Non-profit firms ‘lack the means to recover’ from workplace violence

Insurance expert talks background checks, risk control as threat landscape evolves

Non-profit firms ‘lack the means to recover’ from workplace violence

Non-Profits & Charities

By Bethan Moorcraft

Millions of American workers fall victim to workplace violence every year. Some industries, like healthcare and education, are more prone to workplace violence than others. But as the National Safety Council points out: workplace violence can happen anywhere.  

The National Institute for Occupational Safety and Health splits its definition of workplace violence into four categories: criminal intent, customer/client, worker-on-worker, and personal relationship (which is often targeted towards women). The deadliest situations involve active assailants or active shooters who are “actively engaged in killing or attempting to kill people” in the workplace.

On May 31, 2019, 12 people were killed and four injured when a longtime city-government employee, 40-year-old DeWayne Craddock, opened fire on his co-workers at one of the Municipal Center buildings in Virginia Beach, Virginia. While active shooter events may seem like the most frequent events because of the high-profile they receive in mainstream media, assaults are by far the most common issue.

In January, McDonald’s cashiers, cooks and custodians in Florida staged a walkout protest demanding better protection from workplace attacks following a viral New Year’s Eve customer attack video, filmed at the fast-food chain’s St. Petersburg location. The workers were demanding better protection, better training and better workplace violence policies.

One thing organizations can do to protect themselves against losses resulting from workplace violence is purchase insurance. In recognition of the recent spate of high-profile workplace attacks, Charity First Insurance Services - a program manager for non-profit and social service organizations – has introduced a new workplace violence and security risk management solution for non-profits.

“Unfortunately, in today’s environment we’re seeing an increase in violent incidents occurring within the workplace,” said Frank Tarantino (pictured), of Charity First Insurance Services, Inc. “With regard to non-profit organizations specifically, they normally lack the means to recover from such an event from both a monetary standpoint and their mission’s reputation.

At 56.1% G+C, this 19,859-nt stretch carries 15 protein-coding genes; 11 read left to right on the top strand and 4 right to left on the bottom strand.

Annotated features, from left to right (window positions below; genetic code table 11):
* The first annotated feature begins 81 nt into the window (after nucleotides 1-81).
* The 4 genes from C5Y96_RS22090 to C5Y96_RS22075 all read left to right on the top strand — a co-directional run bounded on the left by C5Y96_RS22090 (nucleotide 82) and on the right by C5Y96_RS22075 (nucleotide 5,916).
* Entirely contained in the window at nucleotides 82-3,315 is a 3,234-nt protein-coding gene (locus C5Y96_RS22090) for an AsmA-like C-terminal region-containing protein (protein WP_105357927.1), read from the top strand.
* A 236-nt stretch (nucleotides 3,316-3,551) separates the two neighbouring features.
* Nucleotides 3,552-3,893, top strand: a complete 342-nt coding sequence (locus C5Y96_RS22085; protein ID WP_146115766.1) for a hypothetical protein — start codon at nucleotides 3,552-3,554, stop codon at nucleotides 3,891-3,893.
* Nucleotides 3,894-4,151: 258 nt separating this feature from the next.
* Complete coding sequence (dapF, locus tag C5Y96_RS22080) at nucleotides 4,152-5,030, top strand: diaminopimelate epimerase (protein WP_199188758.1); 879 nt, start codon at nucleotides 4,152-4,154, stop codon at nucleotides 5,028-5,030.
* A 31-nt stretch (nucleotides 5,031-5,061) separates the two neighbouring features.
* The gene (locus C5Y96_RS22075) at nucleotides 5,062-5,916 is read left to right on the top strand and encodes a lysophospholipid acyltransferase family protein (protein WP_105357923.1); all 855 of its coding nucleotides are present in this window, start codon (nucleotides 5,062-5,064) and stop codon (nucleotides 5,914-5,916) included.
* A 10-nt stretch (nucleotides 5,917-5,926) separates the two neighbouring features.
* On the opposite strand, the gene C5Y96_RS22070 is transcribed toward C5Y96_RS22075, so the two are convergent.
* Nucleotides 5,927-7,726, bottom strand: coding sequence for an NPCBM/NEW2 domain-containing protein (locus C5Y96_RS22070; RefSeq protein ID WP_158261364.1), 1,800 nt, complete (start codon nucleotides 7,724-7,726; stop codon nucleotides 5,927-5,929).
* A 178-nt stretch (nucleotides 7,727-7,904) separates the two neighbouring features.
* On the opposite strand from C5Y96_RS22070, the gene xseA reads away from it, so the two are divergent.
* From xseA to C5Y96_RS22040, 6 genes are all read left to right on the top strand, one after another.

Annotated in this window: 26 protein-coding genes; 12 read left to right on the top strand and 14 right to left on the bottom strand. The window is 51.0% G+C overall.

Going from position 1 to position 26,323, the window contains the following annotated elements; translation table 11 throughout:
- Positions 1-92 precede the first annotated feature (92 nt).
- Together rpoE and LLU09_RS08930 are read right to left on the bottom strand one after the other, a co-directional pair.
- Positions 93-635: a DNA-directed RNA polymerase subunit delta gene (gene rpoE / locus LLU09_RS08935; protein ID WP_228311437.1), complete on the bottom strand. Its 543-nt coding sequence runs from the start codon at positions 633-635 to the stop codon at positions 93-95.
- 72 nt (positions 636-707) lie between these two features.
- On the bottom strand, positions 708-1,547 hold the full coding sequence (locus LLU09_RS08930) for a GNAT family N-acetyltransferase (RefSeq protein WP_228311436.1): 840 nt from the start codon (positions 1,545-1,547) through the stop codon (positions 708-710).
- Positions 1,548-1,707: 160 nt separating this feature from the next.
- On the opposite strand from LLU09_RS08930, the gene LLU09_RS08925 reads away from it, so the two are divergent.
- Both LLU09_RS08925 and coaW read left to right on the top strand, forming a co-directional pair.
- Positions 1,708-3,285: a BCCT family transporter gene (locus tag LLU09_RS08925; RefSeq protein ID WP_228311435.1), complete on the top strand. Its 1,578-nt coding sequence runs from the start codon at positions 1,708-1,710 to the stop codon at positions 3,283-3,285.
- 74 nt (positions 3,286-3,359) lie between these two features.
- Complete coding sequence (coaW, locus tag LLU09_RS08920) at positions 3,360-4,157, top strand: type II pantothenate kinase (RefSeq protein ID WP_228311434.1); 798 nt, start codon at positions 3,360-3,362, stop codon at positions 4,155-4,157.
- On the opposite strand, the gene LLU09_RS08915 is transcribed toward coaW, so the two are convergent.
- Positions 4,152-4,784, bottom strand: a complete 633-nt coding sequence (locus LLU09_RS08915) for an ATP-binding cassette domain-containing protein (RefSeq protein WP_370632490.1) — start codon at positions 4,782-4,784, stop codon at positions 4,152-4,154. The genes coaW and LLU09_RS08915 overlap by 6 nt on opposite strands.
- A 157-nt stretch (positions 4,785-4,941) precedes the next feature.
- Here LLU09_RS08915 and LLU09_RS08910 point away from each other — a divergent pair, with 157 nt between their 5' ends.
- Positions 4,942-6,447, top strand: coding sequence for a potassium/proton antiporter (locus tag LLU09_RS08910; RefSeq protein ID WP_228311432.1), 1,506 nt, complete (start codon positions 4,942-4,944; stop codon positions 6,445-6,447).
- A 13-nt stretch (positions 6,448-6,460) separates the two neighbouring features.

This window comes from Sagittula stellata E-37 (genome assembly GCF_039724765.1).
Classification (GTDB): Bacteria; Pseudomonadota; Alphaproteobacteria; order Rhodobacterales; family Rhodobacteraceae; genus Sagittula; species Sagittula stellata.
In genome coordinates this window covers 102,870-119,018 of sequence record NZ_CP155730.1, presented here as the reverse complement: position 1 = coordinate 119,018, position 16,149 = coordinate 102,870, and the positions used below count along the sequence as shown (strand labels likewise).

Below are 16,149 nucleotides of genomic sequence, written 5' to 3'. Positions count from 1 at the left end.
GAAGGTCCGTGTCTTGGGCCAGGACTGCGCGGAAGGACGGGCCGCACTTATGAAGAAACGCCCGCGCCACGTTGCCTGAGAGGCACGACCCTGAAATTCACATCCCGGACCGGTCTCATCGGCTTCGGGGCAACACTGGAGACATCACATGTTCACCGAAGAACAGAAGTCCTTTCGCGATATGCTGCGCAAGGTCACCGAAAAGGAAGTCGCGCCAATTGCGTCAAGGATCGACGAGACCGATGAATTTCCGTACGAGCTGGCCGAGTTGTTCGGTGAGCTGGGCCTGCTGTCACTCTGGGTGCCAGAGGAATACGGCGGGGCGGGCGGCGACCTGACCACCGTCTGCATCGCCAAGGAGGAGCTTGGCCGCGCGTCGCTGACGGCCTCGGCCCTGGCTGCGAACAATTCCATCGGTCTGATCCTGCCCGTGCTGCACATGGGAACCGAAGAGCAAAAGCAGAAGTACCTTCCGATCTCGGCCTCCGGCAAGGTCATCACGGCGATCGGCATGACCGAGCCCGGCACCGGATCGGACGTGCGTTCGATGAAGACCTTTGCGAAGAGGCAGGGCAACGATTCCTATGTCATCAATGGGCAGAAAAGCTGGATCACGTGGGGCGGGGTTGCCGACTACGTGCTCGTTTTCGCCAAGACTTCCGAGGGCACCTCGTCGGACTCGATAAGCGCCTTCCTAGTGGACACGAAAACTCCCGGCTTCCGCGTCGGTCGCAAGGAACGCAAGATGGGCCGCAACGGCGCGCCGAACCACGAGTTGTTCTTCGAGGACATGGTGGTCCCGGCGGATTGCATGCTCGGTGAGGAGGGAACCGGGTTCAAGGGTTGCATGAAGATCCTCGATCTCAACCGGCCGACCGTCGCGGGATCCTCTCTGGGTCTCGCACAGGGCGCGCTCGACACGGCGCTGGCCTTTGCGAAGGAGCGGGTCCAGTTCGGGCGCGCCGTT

“Most non-profits have an open-door approach to all who support their cause. However, many non-profits don’t have the proper controls in place to do background checks on everyone who wants to participate in their mission. Also, they often gather in common areas, such as convention halls, places of worship and community centers, which puts them at risk due to the lack of a secure environment.”

Charity First’s workplace violence and security risk management for non-profits solution includes legal liability coverage to address legal expenses from lawsuits that may result from a covered event. It also includes expenses related to public relations counsel, personal accident expenses and coverage, and crisis consultant fee and expenses. Particularly important for some of the more serious events, like an active shooter scenario, the coverage also includes business interruption and extra expense coverage for up to 120 days or the policy limit.

“When it comes to insurance agents, the key is to have a complete understanding of the non-profit’s mission and the types of prevention they already have in place,” Tarantino told Insurance Business. “Explain their risk in a way that applies specifically to what they do and provide examples of possible scenarios that could occur in their specific situation.”

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